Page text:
For the third time in four years, Rafael Nadal has failed to make the second week at the All England Tennis Club—a venue where he has won two (2008, 2010) Wimbledon titles. His exit at the hands of a player ranked outside the top 100 isn’t a shock anymore, and his decline is more apparent on grass than any other surface. However, Dustin Brown—the German Rastafarian who captured imaginations with his pulsating win over Nadal in the second round—crashed to Serbian Viktor Troicki in the third round in four sets. For the fourth time in a row, the player to beat Nadal has crashed and burned in the very next round. The 30-year old journeyman will be back, but might perhaps never play a match like that in his career (case in point: Rosol, Darcis).
Nadal’s conquerer last year, young Australian star Nick Kyrgios, who has jumped over 110 places in the rankings in a year, defeated last year’s semifinalist and no. 8 seed Milos Raonic in four sets. Kyrgios’ energy is obvious, and he demonstrated a great deal of spunk after being a set down against the big-serving Canadian.
Frenchman Richard Gasquet relived his glory days again with a backhand that melts hearts; he defeated last year’s semifinalist and false-starter Grigor Dimitrov in straight sets to make the fourth round again. But his fellow countryman Tsonga went down to giant Ivo Karlovic in four sets. Third countryman and the more fancied Gael Monfils too fell to fourth countryman Gilles Simon—which left Simon and Gasquet to be the ones carrying their flag into the second week.
The other giant John Isner again played a marathon match (4.5 hours ONLY) against US Open Champ Marin Cilic. The Croatian won over five sets, 12-10 in the fifth, to get through his second five-setter in three rounds. Surely, he will run out of gas sooner than later. 24-year old Belgian player David Goffin—a man who must was expected from a few years ago—has made serene progress almost unnoticed (beating Baghdatis in the third round), much like Swiss no. 2 Stan Wawrinka, who defeated Verdasco to book his place in the fourth round. He has never gone past this round in his Wimbledon career.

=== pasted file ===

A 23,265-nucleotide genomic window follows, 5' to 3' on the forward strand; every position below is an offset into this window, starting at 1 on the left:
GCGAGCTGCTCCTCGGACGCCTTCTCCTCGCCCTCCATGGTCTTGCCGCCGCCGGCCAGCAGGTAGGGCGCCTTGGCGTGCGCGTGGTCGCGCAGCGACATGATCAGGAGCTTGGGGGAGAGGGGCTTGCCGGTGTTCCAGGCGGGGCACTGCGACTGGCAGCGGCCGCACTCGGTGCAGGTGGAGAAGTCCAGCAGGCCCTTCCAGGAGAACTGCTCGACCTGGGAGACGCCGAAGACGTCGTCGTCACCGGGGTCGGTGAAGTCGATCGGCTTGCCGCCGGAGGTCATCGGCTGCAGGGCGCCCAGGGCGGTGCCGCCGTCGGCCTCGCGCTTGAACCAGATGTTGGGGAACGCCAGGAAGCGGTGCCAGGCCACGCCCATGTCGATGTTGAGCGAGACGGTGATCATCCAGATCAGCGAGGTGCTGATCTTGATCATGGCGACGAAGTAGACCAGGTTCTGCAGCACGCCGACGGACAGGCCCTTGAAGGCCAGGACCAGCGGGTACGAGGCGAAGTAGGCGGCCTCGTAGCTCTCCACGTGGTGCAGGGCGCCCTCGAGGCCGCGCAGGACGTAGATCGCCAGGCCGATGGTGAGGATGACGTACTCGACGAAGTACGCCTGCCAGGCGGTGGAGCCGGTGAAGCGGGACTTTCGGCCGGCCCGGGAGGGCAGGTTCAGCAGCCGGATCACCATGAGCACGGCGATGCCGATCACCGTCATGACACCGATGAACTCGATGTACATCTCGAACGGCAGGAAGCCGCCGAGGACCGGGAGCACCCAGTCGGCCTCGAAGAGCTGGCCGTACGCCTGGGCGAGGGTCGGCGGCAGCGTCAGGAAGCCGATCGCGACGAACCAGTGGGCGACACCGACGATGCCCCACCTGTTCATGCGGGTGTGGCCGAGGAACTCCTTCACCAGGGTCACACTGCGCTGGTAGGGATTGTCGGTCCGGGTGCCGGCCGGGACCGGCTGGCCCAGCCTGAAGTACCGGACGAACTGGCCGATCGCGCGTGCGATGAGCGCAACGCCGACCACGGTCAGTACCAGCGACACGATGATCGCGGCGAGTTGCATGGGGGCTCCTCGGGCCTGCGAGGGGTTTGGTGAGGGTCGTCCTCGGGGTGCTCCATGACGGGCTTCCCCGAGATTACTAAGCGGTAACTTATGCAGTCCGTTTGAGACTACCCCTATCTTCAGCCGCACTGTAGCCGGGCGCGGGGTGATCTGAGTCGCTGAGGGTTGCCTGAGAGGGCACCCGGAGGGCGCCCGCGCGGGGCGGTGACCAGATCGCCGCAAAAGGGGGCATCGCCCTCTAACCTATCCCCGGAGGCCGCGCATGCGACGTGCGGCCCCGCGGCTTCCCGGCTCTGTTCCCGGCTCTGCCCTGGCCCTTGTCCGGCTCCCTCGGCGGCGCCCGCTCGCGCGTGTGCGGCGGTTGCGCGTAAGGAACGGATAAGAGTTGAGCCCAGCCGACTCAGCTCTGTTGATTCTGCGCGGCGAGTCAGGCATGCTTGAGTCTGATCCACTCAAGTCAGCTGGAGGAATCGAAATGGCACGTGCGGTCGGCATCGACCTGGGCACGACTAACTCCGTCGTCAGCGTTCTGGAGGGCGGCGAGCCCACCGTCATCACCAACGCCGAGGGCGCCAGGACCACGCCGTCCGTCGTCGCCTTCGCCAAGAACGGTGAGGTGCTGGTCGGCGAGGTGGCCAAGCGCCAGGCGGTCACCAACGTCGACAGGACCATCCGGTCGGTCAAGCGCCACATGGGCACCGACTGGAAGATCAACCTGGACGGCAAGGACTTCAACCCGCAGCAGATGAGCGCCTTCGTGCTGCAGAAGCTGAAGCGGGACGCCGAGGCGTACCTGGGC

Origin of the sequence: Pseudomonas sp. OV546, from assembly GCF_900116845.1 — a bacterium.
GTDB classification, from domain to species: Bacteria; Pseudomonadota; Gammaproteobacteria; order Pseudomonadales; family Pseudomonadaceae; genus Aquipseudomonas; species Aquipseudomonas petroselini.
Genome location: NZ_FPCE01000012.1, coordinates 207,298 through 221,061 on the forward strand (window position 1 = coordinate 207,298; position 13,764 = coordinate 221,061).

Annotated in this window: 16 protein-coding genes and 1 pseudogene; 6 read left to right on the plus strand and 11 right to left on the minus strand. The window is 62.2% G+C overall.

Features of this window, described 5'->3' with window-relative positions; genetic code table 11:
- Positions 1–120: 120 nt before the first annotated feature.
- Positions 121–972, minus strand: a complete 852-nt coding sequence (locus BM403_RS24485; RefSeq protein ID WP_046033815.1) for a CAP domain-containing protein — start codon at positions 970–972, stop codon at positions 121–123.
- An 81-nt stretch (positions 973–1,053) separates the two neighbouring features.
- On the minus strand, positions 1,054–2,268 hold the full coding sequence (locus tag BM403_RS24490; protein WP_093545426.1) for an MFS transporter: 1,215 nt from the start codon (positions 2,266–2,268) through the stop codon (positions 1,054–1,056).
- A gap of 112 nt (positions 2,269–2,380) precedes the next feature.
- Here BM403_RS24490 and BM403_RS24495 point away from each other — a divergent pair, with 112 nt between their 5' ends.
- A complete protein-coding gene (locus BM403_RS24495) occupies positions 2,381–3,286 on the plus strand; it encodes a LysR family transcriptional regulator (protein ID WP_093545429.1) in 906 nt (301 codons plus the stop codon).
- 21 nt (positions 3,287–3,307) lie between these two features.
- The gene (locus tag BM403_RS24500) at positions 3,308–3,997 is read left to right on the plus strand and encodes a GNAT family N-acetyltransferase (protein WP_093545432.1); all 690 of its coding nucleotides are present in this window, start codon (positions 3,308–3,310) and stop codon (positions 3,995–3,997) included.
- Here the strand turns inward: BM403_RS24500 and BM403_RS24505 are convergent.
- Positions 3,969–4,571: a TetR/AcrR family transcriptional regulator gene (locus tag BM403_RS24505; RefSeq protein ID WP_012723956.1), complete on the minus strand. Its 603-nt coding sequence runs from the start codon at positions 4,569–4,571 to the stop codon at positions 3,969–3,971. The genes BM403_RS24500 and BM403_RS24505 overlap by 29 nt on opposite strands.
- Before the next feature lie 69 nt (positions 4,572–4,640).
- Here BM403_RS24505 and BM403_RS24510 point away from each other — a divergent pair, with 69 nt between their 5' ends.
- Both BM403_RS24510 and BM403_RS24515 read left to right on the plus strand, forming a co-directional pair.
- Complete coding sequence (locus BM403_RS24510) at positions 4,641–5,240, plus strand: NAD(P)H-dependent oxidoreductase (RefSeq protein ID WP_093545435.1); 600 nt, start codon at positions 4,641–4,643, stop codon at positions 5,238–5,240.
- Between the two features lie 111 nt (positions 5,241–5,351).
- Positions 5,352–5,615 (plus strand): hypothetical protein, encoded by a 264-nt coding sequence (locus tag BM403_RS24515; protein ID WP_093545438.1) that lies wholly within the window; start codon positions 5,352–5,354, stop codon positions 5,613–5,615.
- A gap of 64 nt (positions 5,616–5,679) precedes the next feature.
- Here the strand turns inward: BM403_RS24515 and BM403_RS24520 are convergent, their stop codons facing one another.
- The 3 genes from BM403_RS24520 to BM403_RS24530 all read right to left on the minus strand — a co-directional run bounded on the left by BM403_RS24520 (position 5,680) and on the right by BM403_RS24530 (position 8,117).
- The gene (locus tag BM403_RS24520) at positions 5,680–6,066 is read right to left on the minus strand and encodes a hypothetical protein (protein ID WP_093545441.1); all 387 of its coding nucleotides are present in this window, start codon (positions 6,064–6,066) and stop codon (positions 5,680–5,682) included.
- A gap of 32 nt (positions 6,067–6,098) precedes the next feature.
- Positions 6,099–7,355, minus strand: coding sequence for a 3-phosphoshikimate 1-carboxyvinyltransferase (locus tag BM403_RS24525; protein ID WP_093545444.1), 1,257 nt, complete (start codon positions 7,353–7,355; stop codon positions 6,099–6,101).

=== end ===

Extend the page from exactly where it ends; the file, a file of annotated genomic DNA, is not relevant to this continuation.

World no. 1 Novak Djokovic will face Kevin Anderson in the fourth round in a potentially tricky encounter. But the Serb is probably the best returner in the men’s game along with Andy Murray. The Brit has made good progress too, dropping his first set against Seppi in the third round, but making it through without major hiccups. Roger Federer dropped a set against big-serving Aussie Sam Groth too, but went through unscathed. Federer will face Spaniard Bautista Agut, who is a dangerous proposition. Berdych is on his way to the quarters to face Federer too—an encounter that could perhaps define the Swiss’ campaign. Before that, he must defeat Simon.
Must-watch 4th round matches:
Andy Murray takes on Ivo Karlovic in a match that will definitely not lack tiebreaks.
But the best match could be between Gasquet, the man who had promised so much early in his career, and current star Nick Kyrgios. The Aussie will fancy his chances.
In the Women’s draw, Serena Williams will take on sister Venus Williams in the fourth round. The biggest upset so far has been the defeat of Kvitova to ex World no. 1 Jankovic, who is still making quite an impression after leaving her best days behind her. There was a time when Serbs Ivanovic and Jankovic ruled tennis for a brief while, just before Djokovic dominated men’s tennis. Heather Watson’s loss to Serena was heartbreaking for Brit tennis fans, but they will be encouraged by what they saw. It was a match of the highest quality between an upcoming star and possibly the greatest tennis player in the women’s game.
On to week 2, by the end of which we could possibly have a new Wimbledon champion. Djokovic and Murray remain favourites, but Wawrinka stands in the Serb’s way, while Federer stands in Murray’s way.